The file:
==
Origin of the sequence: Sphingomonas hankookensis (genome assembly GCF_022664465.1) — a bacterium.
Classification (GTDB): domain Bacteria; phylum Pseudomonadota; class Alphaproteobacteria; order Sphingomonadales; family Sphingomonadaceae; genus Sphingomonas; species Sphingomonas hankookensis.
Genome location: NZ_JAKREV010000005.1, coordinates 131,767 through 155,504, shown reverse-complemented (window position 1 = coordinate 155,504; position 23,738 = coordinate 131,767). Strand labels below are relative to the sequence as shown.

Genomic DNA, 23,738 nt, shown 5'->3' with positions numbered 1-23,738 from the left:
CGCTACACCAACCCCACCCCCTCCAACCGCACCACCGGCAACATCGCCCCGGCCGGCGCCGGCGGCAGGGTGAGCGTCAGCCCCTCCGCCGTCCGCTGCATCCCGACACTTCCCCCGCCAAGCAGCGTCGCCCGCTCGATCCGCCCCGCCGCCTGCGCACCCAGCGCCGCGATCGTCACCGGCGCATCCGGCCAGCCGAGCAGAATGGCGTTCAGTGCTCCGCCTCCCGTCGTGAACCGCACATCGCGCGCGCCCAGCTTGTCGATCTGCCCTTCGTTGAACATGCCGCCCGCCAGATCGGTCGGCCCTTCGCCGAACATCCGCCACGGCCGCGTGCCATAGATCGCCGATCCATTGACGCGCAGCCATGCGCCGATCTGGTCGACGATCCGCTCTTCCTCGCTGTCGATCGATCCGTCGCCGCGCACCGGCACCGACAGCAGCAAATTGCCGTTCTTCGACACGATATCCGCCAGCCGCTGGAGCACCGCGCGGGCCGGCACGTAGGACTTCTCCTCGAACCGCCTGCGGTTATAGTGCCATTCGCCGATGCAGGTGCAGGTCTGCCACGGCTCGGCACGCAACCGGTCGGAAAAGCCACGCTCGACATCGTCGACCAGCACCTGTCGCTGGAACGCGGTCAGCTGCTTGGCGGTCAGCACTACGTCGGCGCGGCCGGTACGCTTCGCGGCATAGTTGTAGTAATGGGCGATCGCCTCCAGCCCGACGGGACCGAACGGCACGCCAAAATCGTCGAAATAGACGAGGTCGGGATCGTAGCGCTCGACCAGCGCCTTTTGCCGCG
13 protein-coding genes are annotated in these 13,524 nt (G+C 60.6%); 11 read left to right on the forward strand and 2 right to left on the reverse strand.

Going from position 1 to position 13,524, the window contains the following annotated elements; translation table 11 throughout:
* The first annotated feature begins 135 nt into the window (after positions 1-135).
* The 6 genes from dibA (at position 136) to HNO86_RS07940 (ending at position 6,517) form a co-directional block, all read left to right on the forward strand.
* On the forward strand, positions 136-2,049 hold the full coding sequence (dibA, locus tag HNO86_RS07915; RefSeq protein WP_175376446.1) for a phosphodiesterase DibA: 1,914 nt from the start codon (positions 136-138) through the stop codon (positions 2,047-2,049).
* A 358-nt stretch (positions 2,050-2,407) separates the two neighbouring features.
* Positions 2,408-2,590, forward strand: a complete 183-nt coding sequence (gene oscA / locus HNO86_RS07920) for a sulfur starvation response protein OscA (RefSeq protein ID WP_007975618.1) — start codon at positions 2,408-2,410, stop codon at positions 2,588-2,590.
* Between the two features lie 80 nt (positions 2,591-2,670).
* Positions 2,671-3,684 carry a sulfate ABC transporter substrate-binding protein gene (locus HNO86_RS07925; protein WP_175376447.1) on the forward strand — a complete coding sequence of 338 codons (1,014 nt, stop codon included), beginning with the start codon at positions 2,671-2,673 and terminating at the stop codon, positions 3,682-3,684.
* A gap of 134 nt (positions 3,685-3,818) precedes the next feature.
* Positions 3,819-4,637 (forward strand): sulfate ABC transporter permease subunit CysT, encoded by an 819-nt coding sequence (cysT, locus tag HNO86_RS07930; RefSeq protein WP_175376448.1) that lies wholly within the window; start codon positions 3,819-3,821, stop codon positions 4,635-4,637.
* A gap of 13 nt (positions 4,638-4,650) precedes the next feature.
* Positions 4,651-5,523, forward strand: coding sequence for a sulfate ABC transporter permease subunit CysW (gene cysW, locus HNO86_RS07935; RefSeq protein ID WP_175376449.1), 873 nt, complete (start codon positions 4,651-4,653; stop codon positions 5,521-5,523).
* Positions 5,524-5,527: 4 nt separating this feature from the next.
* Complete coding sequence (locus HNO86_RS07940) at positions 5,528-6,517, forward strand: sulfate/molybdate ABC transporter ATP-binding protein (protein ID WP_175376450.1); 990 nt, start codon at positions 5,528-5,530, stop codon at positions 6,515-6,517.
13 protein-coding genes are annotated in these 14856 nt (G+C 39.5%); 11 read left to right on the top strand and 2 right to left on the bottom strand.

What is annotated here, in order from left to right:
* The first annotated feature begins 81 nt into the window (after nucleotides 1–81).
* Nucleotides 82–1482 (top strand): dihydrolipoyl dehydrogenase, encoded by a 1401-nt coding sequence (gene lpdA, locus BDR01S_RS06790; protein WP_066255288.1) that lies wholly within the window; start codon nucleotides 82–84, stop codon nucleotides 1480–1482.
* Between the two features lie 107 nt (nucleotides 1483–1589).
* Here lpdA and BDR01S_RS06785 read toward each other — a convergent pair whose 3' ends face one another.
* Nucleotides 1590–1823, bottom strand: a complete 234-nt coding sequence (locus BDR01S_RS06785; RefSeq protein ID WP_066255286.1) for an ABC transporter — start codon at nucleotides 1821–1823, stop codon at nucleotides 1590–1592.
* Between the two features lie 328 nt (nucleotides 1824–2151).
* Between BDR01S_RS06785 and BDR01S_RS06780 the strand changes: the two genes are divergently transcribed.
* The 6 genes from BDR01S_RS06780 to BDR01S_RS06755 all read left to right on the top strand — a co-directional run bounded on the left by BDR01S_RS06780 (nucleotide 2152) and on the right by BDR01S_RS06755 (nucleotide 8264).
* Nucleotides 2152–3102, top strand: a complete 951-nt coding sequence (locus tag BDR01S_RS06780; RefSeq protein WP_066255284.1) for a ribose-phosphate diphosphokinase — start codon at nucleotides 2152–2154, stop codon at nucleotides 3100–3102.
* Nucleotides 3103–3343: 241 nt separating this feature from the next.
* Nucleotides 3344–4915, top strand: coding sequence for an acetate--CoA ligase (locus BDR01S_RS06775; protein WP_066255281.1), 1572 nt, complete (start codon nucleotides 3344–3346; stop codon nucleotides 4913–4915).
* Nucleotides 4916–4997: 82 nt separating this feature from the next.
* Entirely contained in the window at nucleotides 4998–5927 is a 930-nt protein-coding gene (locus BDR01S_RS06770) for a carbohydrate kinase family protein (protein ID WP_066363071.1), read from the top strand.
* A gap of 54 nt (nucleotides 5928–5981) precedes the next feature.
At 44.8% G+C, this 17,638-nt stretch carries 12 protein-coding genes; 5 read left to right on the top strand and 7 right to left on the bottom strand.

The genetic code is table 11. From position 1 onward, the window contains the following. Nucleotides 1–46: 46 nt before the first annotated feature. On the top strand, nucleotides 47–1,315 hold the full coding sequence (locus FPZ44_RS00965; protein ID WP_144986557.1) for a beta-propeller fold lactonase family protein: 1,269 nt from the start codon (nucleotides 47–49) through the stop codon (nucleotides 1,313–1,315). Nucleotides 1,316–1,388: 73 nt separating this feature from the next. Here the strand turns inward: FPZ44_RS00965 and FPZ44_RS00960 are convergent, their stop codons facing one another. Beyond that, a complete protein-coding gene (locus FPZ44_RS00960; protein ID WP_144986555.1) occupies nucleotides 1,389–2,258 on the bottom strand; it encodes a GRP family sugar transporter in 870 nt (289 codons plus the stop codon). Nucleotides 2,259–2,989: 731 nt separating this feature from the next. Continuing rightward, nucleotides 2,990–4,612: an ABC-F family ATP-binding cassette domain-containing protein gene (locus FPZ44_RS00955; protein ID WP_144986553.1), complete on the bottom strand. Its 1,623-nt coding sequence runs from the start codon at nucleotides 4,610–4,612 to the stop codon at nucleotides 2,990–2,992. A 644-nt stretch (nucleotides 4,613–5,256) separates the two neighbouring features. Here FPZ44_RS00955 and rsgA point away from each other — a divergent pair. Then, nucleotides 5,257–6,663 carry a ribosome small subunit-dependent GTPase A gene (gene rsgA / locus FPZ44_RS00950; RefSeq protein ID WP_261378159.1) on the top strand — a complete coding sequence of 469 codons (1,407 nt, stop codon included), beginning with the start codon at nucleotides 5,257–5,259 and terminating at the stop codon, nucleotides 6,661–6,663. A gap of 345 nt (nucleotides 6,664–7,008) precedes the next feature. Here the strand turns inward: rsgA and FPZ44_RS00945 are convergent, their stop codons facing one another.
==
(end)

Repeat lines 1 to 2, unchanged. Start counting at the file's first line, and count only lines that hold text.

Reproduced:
Origin of the sequence: Sphingomonas hankookensis (genome assembly GCF_022664465.1) — a bacterium.
Classification (GTDB): domain Bacteria; phylum Pseudomonadota; class Alphaproteobacteria; order Sphingomonadales; family Sphingomonadaceae; genus Sphingomonas; species Sphingomonas hankookensis.